We have yet another featured nonprofit job to share with our readers today. This one comes from the Future Business Leaders of America-Phi Beta Lambda (FBLA-PBL), which is looking to hire a Communications Director.

The Communications Director will develop  content and prepare the layout and design of all association print and electronic publications, i.e., national print magazine, electronic newsletters, conference guides and programs, PowerPoint presentations, etc. The chosen candidate will also be responsible for the web site and communications with our members via social media, as well as multiple press releases and speeches.

The successful applicant for this position will meet the following criteria:

  • Demonstrated expertise in InDesign, Photoshop, and Microsoft office products;
  • Excellent editing, time management, and computer skills;
  • Working knowledge of production and printing processes; and,
  • Proficient in Web site content management systems and social media tools, along with a working knowledge of HTML.
You can learn more on this job, including information on how to apply, by visiting our career center.

Ex-Nonprofit Leader On The Lam

The founder and former CEO of a Naperville, Ill.-based nonprofit has allegedly fled the country amid allegations he stole nearly $200,000 from the organization for a film company he founded.

Robert Geniesse founded Our Children's Homestead, a nonprofit foster-care and adoption agency, and was CEO until the board of directors fired him in March 2011, according to a report in The Daily Herald. He was fired under suspicion that he was embezzling from the organization, and a criminal investigation was soon launched.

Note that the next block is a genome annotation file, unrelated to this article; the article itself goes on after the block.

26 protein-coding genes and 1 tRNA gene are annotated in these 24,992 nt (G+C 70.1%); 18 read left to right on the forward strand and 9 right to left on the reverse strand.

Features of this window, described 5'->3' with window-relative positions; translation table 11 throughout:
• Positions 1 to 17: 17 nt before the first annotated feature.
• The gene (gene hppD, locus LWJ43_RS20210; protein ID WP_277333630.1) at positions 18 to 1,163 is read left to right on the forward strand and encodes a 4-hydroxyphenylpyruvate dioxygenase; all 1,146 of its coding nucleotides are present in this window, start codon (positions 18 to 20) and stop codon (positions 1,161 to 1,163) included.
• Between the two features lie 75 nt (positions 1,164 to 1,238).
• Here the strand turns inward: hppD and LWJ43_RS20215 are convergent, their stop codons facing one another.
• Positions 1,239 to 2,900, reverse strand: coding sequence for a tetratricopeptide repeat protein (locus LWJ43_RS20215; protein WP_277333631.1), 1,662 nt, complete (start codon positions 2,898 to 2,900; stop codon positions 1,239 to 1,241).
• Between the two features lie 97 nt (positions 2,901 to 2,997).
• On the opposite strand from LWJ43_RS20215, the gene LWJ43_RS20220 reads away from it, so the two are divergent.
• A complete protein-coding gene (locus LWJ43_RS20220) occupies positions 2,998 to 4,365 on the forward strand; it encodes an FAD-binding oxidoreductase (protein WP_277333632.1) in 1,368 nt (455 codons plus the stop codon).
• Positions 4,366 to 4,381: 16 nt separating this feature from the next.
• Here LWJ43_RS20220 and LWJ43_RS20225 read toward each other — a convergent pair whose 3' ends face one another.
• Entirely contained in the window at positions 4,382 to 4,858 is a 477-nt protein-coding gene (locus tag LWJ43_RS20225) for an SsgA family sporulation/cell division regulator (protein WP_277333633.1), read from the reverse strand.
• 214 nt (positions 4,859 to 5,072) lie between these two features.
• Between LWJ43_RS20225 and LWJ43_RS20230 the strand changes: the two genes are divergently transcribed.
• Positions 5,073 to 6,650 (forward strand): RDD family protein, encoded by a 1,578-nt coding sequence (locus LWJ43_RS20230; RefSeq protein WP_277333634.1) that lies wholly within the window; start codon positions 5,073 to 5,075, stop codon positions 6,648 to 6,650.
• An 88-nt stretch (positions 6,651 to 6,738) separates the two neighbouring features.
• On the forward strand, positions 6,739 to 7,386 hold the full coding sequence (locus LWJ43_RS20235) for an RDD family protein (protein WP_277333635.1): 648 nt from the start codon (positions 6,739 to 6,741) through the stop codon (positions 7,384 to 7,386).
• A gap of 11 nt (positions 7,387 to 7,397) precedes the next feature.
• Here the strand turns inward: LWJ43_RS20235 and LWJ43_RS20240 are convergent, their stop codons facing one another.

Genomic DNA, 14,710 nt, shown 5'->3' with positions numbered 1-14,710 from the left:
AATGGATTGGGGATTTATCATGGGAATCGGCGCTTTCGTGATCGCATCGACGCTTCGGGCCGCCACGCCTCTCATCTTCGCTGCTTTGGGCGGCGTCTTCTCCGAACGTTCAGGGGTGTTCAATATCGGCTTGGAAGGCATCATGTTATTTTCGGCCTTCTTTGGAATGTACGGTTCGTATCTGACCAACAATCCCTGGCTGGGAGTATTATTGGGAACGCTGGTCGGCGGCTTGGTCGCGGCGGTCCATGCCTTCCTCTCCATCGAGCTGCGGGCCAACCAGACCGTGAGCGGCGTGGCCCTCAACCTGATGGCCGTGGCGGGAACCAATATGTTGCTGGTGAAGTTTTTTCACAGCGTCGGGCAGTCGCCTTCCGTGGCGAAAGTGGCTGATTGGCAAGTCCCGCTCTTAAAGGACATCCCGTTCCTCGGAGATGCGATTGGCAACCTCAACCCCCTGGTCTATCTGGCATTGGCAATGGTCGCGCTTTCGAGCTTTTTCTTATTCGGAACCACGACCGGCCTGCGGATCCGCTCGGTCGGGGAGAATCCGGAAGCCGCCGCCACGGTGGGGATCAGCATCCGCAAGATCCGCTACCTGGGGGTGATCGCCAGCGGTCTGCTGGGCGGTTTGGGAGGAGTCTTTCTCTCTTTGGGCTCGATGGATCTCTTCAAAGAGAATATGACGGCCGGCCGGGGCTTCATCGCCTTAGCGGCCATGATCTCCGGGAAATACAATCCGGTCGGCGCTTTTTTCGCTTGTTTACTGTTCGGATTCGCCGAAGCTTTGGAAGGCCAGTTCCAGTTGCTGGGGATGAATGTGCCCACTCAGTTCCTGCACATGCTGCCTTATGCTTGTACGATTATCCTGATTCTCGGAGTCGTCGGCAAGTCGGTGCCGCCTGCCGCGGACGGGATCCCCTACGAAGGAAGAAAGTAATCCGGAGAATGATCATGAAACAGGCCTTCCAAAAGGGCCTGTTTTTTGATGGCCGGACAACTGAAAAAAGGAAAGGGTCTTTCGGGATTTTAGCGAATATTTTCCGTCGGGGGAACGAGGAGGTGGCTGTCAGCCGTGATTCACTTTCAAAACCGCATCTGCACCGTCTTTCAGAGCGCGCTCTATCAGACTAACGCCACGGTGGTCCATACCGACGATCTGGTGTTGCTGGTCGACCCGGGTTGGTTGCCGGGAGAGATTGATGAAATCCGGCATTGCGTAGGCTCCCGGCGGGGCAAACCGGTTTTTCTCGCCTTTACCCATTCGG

Geniesse was formerly charged this month with funneling over $200,000 from the organization to his film company, Reverse Momentum Films. Four days before the charges were filed, however, he fled to Hamburg, Germany, according to the FBI. It was also alleged that his wife, who runs the film company along with her husband, went to Germany one month before the charges were issued. Howe is not charged with any wrongdoing in the case.

Along with using the funds for production of documentary films, Geniesse allegedly used the agency credit card for hotel rooms, rental cars, and other expenses during filming in Kenya and the Philippines. Reverse Momentum Films produced at least one picture in 2009, "I Am You," a documentary about poverty in the Philippines.

Despite the alleged theft, Our Children's Homestead remains in a good financial state. Kurt Freidenauer, who replaced Geniesse as CEO last year, told The Herald that the organization has been able to maintain its daily operations. He gave credit to the board for firing Geniesse before any more damage could be done.

Should he be located, the FBI will seek to expedite Geniesse back to Illinois, where, if convicted, he faces a $100,000 fine and up to 15 years in prison.

You can read the full story in The Daily Herald.

Monday, December 17, 2012

Featured Nonprofit Job: Director Of Major/Planned Giving

Do you have a passion for both healthcare and fundraising? If the answer to that question is "yes," the newest featured nonprofit job on the Nonprofit Job Seeker should perk your interest.